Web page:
Rachel Rising #26

Story by
Art by
Terry Moore
Letters by
Terry Moore
Cover by
Abstract Studios

Terry Moore's "Rachel Rising" is filled with both subtle and unsubtle horror, and "Rachel Rising" #26 feels like the calm before another decidedly terrifying storm as both heroes and villains regroup.

Visually, the book continues to be absolutely gorgeous with its clean lines and stark black and whites. Moore has always paced his books exceptionally and "Rachel Rising" is no exception. The storytelling is flawless and engaging, his characters are ridiculously consistent, well-designed, and --perhaps most importantly -- feel like real people a reader might know. The flashback memories that Rachel gets from holding Zoe's knife are done in a more rendered and realistic style, and with darker tones and more shading and depth, which is a nice contrast to the rest of the book. There is one page of reveal toward the end that lacks clarity from both a visual and writing standpoint. It's possible that the scene is deliberately unclear, but with all the mysteries in the book, the way it's revealed feels a bit like a misstep in conveying significance and whether readers should wholly understand the event or if it's a just a piece of the overall mystery. Other than that page however, the book is almost flawless in its visual execution.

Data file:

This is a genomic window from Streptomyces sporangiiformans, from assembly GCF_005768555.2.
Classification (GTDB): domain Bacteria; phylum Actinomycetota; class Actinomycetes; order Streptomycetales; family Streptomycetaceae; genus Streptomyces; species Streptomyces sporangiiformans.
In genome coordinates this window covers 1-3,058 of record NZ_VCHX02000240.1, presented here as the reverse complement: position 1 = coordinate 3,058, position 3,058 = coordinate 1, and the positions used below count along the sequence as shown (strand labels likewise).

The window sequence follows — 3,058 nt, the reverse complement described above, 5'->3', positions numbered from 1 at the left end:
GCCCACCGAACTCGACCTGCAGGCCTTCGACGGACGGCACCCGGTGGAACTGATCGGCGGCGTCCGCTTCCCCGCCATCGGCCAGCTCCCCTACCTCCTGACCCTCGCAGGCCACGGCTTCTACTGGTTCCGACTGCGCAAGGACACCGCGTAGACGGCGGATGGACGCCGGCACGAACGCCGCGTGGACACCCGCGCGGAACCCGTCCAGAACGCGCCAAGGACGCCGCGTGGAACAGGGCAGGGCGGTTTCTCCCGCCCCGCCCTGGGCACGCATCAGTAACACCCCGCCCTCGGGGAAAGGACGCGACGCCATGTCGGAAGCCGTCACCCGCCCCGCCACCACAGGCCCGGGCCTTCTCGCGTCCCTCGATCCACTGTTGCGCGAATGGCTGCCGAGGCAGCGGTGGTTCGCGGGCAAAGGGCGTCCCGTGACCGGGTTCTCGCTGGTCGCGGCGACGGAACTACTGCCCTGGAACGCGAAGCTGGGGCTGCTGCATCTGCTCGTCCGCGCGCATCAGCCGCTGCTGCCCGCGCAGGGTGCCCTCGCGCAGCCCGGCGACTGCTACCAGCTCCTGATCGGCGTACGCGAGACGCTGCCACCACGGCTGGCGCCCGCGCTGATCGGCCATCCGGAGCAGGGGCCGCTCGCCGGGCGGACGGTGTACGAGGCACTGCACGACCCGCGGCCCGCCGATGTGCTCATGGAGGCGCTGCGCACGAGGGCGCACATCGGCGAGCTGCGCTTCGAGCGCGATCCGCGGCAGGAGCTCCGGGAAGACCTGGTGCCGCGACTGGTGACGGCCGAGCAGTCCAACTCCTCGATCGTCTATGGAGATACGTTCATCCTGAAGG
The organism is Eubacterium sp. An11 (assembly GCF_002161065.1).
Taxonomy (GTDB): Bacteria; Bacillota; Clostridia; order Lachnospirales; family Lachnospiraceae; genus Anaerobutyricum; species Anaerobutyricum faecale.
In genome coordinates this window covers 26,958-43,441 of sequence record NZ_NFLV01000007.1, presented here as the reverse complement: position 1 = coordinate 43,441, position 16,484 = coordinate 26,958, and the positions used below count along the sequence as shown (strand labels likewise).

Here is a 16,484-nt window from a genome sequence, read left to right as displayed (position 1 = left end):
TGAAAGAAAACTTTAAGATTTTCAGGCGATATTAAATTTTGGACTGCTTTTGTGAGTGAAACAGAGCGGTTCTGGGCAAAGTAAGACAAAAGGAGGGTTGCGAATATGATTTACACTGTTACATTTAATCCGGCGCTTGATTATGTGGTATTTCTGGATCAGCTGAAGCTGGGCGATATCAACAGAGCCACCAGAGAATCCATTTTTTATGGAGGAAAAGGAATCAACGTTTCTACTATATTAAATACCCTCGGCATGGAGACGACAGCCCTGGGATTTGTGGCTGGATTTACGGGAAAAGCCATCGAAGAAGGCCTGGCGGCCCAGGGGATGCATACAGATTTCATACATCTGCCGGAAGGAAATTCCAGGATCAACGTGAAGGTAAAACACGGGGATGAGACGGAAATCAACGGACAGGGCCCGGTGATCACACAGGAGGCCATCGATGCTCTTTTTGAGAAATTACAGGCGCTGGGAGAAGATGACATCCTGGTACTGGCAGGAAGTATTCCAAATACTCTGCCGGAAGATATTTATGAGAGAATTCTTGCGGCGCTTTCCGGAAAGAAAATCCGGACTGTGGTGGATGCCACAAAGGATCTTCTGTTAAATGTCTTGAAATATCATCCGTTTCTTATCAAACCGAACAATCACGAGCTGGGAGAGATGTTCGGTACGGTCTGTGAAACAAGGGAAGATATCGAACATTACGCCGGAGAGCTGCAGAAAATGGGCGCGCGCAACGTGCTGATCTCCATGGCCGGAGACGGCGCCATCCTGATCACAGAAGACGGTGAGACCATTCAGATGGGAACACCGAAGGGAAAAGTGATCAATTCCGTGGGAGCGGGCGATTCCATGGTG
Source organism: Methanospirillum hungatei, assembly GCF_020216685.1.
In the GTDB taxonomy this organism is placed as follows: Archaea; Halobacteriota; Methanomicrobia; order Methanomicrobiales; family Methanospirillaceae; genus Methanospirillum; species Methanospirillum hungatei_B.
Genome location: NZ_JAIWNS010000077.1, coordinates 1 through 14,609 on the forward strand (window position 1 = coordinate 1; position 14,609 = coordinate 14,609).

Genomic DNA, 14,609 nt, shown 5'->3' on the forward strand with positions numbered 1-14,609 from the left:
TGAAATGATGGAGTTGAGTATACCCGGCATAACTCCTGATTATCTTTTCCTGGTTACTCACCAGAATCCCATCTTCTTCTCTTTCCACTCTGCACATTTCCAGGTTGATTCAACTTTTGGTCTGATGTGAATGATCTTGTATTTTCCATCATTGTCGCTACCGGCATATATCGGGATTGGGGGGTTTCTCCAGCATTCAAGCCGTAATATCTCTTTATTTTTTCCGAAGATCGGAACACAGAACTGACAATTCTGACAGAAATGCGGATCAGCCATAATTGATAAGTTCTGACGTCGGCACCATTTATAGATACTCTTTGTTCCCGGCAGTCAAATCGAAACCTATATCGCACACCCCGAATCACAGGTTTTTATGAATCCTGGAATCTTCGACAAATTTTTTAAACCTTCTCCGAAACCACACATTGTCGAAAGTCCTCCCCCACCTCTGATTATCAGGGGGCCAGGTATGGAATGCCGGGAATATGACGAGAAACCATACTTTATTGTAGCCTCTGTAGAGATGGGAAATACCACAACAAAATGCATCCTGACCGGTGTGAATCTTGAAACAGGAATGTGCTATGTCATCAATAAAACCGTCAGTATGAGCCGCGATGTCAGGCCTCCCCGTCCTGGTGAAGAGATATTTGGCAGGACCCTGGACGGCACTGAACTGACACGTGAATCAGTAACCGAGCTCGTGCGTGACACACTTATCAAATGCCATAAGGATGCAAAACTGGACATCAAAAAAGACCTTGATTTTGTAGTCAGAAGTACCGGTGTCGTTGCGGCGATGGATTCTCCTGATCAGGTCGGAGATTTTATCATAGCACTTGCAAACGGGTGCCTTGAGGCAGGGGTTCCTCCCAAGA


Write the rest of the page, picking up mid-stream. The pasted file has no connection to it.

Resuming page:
One of the greatest strengths of this series is that though Lilith is clearly an antagonist, she's the best kind of villain: easy to relate to, and to feel for, even as she commits atrocities. Lilith got a raw deal, the kind of impossible deal that would turn anyone into a monster -- so, though you root for Rachel and her friends, the layers to Lilith make the story all the more engaging and complex. Moore gives out another little detail about Lilith that he'd hinted at previously, but now spells out, and it only adds more dimension to her, and more fruitless desperation to the task set before our heroes.

Though "Strangers in Paradise" may always be his most famous work, "Rachel Rising" continues to be Moore's best. The series is a stunningly beautiful and effortlessly intriguing blend of horror and humanity; the very things that make people -- and the world -- tick and go boom.

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